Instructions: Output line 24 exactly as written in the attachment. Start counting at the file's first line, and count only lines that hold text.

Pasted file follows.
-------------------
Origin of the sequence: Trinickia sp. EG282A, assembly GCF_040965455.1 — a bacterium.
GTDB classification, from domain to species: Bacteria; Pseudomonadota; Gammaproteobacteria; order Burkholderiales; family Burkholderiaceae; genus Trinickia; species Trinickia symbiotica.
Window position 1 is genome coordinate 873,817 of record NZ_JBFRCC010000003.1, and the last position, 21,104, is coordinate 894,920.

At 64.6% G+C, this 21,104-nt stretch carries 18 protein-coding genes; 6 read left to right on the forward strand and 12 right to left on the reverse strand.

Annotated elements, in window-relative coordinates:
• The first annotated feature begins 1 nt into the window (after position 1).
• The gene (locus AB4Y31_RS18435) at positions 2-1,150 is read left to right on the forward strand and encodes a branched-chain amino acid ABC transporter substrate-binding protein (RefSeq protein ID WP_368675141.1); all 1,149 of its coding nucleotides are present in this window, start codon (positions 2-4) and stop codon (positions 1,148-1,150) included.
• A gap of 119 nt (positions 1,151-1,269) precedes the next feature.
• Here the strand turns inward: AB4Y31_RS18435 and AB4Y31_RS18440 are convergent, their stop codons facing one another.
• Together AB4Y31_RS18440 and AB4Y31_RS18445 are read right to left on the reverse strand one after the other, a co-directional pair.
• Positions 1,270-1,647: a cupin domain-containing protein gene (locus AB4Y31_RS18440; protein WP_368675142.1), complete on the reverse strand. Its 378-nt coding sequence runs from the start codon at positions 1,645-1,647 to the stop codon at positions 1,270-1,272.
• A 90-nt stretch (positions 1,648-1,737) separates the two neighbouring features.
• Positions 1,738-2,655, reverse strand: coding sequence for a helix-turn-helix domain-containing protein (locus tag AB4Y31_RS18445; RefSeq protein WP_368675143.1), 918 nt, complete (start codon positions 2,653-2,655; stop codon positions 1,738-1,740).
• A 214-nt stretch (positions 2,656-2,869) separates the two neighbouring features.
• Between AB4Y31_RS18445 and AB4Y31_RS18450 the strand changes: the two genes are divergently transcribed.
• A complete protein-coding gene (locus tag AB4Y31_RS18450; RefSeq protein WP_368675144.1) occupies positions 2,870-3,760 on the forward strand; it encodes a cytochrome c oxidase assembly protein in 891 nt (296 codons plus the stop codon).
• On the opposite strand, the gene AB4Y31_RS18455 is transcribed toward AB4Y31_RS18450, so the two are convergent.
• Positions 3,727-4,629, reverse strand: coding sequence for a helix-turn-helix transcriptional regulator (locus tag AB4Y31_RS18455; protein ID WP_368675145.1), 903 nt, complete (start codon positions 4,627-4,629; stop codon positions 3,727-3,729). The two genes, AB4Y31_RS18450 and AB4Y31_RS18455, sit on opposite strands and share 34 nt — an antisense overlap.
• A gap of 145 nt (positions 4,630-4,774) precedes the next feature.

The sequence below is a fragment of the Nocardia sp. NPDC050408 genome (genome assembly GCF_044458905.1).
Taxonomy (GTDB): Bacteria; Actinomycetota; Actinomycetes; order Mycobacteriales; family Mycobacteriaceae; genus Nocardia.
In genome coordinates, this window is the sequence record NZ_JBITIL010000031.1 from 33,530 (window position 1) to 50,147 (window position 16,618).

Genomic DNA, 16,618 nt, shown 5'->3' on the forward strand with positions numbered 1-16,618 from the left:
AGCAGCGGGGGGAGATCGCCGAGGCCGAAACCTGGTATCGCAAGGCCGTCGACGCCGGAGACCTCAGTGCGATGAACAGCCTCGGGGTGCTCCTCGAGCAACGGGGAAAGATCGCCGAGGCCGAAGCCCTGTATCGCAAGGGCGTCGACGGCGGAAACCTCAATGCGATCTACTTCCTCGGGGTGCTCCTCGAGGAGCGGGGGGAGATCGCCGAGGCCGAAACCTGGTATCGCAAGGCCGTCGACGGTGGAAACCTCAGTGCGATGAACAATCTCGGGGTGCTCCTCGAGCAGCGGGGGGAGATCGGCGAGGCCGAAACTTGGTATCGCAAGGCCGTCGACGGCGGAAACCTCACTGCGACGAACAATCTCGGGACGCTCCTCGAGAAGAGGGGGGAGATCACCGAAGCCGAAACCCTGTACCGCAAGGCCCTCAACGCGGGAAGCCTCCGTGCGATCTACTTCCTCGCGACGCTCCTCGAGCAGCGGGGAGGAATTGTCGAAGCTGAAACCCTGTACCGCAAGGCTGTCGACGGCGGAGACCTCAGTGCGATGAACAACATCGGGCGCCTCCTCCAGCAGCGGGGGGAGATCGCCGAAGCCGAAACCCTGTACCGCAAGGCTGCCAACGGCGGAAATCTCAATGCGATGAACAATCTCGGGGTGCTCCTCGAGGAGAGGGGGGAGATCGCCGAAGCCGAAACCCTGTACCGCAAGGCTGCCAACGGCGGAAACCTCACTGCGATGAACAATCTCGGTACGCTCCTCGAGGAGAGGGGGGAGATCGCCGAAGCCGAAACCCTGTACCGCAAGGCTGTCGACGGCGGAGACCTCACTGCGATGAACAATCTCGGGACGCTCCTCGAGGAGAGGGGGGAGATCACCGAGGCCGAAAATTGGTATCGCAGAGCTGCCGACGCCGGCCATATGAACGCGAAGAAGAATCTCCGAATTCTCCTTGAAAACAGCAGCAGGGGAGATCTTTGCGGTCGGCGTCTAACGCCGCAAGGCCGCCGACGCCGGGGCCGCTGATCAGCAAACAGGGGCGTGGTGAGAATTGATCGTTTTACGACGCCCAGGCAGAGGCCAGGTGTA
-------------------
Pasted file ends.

AGCAGCGGGGGGAGATCGCCGAGGCCGAAACCTGGTATCGCAAGGCCGTCGACGCCGGAGACCTCAGTGCGATGAACAGCCTCGGGGTGCTCCTCGAGCAACGGGGAAAGATCGCCGAGGCCGAAGCCCTGTATCGCAAGGGCGTCGACGGCGGAAACCTCAATGCGATCTACTTCCTCGGGGTGCTCCTCGAGGAGCGGGGGGAGATCGCCGAGGCCGAAACCTGGTATCGCAAGGCCGTCGACGGTGGAAACCTCAGTGCGATGAACAATCTCGGGGTGCTCCTCGAGCAGCGGGGGGAGATCGGCGAGGCCGAAACTTGGTATCGCAAGGCCGTCGACGGCGGAAACCTCACTGCGACGAACAATCTCGGGACGCTCCTCGAGAAGAGGGGGGAGATCACCGAAGCCGAAACCCTGTACCGCAAGGCCCTCAACGCGGGAAGCCTCCGTGCGATCTACTTCCTCGCGACGCTCCTCGAGCAGCGGGGAGGAATTGTCGAAGCTGAAACCCTGTACCGCAAGGCTGTCGACGGCGGAGACCTCAGTGCGATGAACAACATCGGGCGCCTCCTCCAGCAGCGGGGGGAGATCGCCGAAGCCGAAACCCTGTACCGCAAGGCTGCCAACGGCGGAAATCTCAATGCGATGAACAATCTCGGGGTGCTCCTCGAGGAGAGGGGGGAGATCGCCGAAGCCGAAACCCTGTACCGCAAGGCTGCCAACGGCGGAAACCTCACTGCGATGAACAATCTCGGTACGCTCCTCGAGGAGAGGGGGGAGATCGCCGAAGCCGAAACCCTGTACCGCAAGGCTGTCGACGGCGGAGACCTCACTGCGATGAACAATCTCGGGACGCTCCTCGAGGAGAGGGGGGAGATCACCGAGGCCGAAAATTGGTATCGCAGAGCTGCCGACGCCGGCCATATGAACGCGAAGAAGAATCTCCGAATTCTCCTTGAAAACAGCAGCAGGGGAGATCTTTGCGGTCGGCGTCTAACGCCGCAAGGCCGCCGACGCCGGGGCCGCTGATCAGCAAACAGGGGCGTGGTGAGAATTGATCGTTTTACGACGCCCAGGCAGAGGCCAGGTGTA